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State's Farm Exports Hold Up Despite Asia

Agriculture: Strength of nuts, rice and wine help offset losses in other areas.

November 03, 1998|DON LEE | TIMES STAFF WRITER

The folks at Blue Diamond, the big almond growers cooperative in California, have been bracing for a year or so for Asia's economic contagion to spread to the farms of their 4,000 members. About one-fifth of Blue Diamond's almonds are consumed by Asia, including India.

But ask member Joe MacIlvaine about the Asian crisis, and the owner of one of the state's largest almond groves, Paramount Farming Co. in Bakersfield, merely shrugs. Thus far, he said, exports haven't been hurt at all.

"I'm gratified," he said the other day, entering into the last month of harvest, which this year is smaller and poorer because of the El Nino rains. Still, MacIlvaine and other growers in California--who provide most of the worldwide supply of almonds--have reason to be pleased. "I don't know what all to make of it," he said. "The numbers certainly look good."

So do the numbers for California pistachios, rice and especially wine--which helps explain why the state's agricultural exports overall have held up better than expected despite dramatic declines in shipments of cotton, citrus and some other goods to Asia. To a large degree, Asia's decline has been offset by sizable food export gains to Mexico, Canada, Britain and Australia.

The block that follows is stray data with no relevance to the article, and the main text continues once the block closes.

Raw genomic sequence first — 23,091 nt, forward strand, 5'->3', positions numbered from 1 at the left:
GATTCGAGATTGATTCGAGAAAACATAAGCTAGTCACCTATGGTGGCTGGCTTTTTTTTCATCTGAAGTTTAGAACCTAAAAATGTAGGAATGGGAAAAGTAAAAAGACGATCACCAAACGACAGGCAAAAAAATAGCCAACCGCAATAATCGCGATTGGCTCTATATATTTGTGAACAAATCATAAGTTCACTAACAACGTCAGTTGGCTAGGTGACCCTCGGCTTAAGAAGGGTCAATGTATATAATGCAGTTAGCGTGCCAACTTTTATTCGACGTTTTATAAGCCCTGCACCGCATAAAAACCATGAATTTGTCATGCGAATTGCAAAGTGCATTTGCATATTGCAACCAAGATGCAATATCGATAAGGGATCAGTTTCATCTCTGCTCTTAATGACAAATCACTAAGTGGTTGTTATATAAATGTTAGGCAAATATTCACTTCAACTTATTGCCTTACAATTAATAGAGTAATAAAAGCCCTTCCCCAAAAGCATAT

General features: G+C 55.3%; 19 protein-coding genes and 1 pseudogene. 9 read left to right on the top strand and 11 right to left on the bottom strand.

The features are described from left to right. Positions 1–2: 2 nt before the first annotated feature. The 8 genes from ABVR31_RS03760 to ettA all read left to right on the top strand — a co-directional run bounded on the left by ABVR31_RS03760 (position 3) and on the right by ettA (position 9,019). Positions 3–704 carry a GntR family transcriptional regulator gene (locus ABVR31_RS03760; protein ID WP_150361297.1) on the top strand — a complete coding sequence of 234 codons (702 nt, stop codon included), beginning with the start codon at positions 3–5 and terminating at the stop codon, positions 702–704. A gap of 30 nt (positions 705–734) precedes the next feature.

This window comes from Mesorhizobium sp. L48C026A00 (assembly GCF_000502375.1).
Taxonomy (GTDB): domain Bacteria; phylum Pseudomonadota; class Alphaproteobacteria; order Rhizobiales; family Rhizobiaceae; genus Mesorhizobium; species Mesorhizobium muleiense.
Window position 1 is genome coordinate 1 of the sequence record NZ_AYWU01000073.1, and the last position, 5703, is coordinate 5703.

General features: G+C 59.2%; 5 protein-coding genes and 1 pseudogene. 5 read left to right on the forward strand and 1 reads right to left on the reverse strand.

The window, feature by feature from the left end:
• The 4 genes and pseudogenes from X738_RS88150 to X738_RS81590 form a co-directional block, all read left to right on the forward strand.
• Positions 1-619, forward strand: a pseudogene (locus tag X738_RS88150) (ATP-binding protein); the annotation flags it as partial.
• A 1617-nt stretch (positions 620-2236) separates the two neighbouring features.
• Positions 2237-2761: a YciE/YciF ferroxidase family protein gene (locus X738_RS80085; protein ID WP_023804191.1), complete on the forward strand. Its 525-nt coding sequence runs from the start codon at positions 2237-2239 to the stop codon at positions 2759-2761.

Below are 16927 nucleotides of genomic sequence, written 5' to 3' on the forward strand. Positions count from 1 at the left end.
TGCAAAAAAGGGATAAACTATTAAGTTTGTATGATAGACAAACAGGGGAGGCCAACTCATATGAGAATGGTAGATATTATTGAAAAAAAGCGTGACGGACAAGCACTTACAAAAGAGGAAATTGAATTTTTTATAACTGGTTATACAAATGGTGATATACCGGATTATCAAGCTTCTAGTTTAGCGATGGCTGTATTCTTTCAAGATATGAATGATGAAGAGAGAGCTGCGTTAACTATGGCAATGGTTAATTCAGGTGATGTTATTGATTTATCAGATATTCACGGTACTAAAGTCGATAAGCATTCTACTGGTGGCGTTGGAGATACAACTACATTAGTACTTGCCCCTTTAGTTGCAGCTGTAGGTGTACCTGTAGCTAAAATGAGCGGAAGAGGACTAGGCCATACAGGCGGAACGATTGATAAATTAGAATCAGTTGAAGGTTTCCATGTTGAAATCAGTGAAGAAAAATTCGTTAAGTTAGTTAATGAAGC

One reason shipments of fruits and nuts haven't plunged is that, unlike golf clubs and computers, they are more basic items.

California vintners, meanwhile, have been benefiting from the "Japan paradox," as one expert put it, referring to the so-called French paradox that says the French have a low incidence of heart disease because they consume wine. Much as the French paradox spurred U.S. wine sales earlier in the decade, publicity about wine's health benefits is now boosting U.S. sales to Japan.

Moreover, California farm shipments overall have been boosted by a loosening of restrictions abroad and a simultaneous push by the U.S. government to help finance exports, said Vernon Crowder, an agricultural economist at Bank of America.

Certainly, California exports of commodities such as cotton--the state's biggest farm export--have been hit hard by Asia. And by no means are farmers out of the woods yet. But the latest data from California's Trade and Commerce Agency suggest surprising strength thus far. Overall, exports of agricultural crops combined with a bigger category called food and kindred products have increased by 3% in the first half of this year--to $4.16 billion. That contrasts with a 2% decline in the value of shipments of transportation goods, electronics goods and computer equipment and other industrial machinery--the big three that account for nearly two-thirds of all California exports of products, which last year approached $110 billion. For all goods, California exports were essentially flat from the first half of last year.